Although virtual reality (VR) has been a trending topic in the technology sector for the last few years, mainstream adoption hasn’t quite happened yet. It isn’t clear currently whether VR will be the next smartphone or just a niche market with potential that never truly develops.
But, what happens if VR headsets do become as common as phones or computers? No investor will want to be the one saying they missed out on the VR market surge when we are all walking around within artificial environments.
Clearly, it could end up being very profitable to know how to invest in the industry in the future, despite growth being stagnant for now. If only we could all go back and buy some Apple (AAPL - Free Report) stock the day the first iPhone was announced…
Of course, the big name players in the tech sector have already tried to enter into the market. Each attempt received headlines but has not yet picked up much steam. Facebook (FB - Free Report) started it with acquiring Oculus, a virtual reality startup, for $2 billion in 2014.The same year, Alphabet’s (GOOGL - Free Report) Google introduced Cardboard, a simple headset that a smartphone could be inserted into.
Even Apple has been developing a VR headset called “T288” that is said to be targeted for a 2020 launch.
While it is important to monitor the moves these tech leaders and mega-corporations continue to make in regards to VR, there are other less talked about companies that are also in the VR scene. These stocks might not be all over the news every single day, but if you want to bet on the industry, it’s vital to keep these on your radar as well.
Kopin (KOPN - Free Report) is a leading developer and provider of VR technologies and solutions for military, industrial, and consumer customers. Shares of the Massachusetts-based electronics manufacturer have been trading at under $5 for over 10 years, but were once priced at over $40 in the midst of the early 2000s tech bubble.
The company’s VR headset, called “Elf,” was a 2018 CES Innovation Award honoree for being the industry’s smallest headset ever created. The product only weighs 300 grams, less than half the weight of most popular VR headsets currently on the market. The headset also has a pixel density approximately 400% higher than conventional displays.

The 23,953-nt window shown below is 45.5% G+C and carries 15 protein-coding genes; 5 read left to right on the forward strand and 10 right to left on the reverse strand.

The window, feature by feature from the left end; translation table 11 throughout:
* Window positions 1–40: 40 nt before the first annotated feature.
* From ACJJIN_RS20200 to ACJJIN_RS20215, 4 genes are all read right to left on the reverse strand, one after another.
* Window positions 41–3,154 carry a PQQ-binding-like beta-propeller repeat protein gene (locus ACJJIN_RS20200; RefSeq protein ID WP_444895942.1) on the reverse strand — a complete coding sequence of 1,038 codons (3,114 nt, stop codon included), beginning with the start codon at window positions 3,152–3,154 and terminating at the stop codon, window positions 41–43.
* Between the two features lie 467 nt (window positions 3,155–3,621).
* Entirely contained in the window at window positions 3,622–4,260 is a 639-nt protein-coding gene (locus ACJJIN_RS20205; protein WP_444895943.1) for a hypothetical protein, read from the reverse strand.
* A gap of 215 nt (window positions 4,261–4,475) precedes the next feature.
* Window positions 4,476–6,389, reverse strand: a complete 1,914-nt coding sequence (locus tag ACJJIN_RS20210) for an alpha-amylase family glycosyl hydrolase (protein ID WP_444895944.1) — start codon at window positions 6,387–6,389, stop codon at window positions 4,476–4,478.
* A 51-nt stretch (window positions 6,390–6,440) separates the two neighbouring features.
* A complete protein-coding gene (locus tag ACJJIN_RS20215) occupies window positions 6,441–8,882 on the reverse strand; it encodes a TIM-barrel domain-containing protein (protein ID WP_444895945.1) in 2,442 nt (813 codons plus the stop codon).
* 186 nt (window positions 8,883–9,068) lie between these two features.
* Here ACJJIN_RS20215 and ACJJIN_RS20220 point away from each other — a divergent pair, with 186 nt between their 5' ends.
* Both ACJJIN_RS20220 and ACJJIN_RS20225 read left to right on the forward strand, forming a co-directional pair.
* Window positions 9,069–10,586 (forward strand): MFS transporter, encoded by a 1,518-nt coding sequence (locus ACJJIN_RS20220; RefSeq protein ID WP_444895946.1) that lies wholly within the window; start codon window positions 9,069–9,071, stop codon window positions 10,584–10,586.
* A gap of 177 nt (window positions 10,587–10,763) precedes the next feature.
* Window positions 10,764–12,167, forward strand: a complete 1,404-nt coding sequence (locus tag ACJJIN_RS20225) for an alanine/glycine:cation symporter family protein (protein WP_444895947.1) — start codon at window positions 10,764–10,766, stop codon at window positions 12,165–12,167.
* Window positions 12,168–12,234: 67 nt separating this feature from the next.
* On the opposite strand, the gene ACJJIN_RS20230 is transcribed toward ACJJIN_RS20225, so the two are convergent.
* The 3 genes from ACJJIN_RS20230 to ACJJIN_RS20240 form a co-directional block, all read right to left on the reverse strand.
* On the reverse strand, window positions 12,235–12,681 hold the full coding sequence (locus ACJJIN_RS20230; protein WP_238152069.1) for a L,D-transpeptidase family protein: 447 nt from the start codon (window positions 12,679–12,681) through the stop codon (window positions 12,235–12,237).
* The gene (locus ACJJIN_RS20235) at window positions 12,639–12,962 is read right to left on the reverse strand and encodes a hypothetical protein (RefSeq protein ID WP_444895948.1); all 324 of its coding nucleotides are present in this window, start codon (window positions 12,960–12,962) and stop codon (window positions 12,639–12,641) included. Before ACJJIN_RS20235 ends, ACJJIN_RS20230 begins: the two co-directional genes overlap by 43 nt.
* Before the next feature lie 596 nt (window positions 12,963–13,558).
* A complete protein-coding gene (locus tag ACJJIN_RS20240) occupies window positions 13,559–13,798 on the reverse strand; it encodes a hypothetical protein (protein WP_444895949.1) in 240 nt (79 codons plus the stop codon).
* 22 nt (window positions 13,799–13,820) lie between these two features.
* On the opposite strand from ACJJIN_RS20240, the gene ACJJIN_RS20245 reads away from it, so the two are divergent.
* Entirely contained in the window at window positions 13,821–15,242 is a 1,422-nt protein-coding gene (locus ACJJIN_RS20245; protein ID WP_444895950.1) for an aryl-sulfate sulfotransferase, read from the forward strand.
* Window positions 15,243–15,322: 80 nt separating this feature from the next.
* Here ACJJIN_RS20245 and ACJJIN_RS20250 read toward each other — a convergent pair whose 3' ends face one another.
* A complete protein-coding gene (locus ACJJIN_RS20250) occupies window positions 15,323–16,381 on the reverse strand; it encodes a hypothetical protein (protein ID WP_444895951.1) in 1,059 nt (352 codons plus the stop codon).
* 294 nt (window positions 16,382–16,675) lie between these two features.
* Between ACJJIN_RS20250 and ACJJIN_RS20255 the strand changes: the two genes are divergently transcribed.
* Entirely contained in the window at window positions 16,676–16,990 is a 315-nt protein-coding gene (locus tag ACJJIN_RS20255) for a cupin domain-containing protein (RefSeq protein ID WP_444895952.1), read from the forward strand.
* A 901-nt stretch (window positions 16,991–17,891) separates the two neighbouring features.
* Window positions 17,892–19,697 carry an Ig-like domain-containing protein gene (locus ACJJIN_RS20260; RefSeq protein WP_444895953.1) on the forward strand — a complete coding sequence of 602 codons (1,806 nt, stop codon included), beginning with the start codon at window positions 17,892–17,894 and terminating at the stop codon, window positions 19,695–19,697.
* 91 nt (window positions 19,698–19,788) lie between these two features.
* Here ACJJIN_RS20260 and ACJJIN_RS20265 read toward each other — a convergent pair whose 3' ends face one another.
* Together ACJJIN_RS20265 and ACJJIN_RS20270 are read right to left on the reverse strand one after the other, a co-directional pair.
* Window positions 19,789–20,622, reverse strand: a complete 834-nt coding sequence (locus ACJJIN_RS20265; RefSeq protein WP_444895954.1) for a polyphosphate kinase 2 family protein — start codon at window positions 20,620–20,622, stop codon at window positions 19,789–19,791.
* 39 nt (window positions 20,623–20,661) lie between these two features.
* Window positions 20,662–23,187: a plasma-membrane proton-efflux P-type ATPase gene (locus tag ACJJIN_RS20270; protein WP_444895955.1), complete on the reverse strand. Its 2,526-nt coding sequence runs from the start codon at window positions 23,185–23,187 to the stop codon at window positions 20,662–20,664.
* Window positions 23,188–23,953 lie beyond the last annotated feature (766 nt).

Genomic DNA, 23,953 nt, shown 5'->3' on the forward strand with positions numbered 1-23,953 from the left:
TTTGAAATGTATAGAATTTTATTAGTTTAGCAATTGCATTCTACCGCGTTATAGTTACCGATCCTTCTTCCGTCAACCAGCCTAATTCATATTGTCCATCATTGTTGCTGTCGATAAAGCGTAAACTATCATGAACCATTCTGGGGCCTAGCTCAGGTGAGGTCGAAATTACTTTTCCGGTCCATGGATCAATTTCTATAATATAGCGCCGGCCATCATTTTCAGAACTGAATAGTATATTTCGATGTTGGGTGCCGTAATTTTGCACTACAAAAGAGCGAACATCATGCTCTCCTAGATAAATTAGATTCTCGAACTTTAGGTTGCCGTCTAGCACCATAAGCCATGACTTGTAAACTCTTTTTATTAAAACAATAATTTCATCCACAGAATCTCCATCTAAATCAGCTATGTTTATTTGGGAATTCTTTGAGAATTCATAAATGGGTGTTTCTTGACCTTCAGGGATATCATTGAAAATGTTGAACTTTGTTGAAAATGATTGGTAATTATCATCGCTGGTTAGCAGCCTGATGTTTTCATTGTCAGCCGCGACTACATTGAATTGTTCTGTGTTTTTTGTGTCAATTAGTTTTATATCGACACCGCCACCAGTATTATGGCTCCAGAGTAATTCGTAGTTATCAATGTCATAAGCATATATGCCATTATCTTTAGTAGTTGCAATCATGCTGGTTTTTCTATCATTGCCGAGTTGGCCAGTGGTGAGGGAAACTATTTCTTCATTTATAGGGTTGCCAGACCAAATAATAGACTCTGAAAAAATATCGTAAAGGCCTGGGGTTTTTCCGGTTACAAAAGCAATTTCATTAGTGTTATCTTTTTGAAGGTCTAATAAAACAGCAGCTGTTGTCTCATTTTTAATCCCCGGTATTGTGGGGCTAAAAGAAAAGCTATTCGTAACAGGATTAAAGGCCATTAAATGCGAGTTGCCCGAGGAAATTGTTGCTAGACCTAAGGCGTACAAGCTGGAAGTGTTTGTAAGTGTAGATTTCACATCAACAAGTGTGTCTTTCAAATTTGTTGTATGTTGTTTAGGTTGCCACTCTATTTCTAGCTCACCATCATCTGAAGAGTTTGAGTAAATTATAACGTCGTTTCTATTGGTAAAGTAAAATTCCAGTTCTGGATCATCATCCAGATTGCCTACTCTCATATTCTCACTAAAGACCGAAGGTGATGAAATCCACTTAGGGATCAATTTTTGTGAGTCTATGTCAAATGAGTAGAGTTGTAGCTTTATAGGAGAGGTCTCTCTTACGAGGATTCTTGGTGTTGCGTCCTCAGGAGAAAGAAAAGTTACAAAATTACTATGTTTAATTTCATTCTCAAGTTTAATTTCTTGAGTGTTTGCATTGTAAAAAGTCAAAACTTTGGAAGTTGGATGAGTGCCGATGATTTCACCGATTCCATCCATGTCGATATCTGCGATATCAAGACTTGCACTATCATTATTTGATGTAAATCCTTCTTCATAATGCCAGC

Uncomfortable bulkiness and unsatisfactory display resolutions have been long-standing barriers for bringing VR headsets to the mainstream. CEO Dr. John C.C. Fan thinks that Elf is the solution to that problem, stating that, “We believe this is the first VR headset that meets the size, weight and performance necessary to drive adoption of VR technology.”
Although Elf is only a prototype for now and not a commercial product, Kopin is certainly a company to keep your eye out for as it drives innovation in VR.
GoPro (GPRO - Free Report) might not be as much of a pure-play into VR as previously mentioned Kopin, but the camera manufacturer has been quietly developing and launching VR capable products recently.
To say that GoPro stock has seen better times would be an understatement. Shares of the company hit a record high price of $86.97 in 2014 before steadily declining over the course of the next few years. Currently, GoPro is priced at $6.03 per share.
GoPro released its first VR camera, Omni, in 2016 and now also sells the Fusion, a 360-degree VR camera. The Fusion allows anyone to shoot virtual reality footage, and the product currently sells for $699.99 on GoPro’s website.
Additionally, Kolor is a GoPro-owned website and software that allows people to create virtual reality content by combining multiple photographs or videos.
Typically when VR is brought up, people think about putting on headsets and immersing themselves in an artificial world. However, GoPro provides the unique ability for people to actually be the ones creating that VR content. The company hasn’t had the best performance in recent years, but it could certainly be revived if VR takes off.
HP (HPQ - Free Report) , more known for consumer PCs and printing, has been making VR a priority lately, and the company has released some groundbreaking products that could penetrate the mass market.
One of those products is a “mixed reality” headset that aims to bridge the gap between real and digital for consumers. It differs from a typical VR headset in that its system of cameras can let users either have real world objects in their virtual world or virtual objects in the real world.
Further, HP also recently launched the HP Z VR Backpack, described as the “world’s first professional wearable VR PC.” The product lets users move around and keep immersion within the virtual world. In the professional space, it allows businesses to train people with VR in any space.
HP appears to be ahead of the curve compared to other big tech companies and could be a major player if VR expands.
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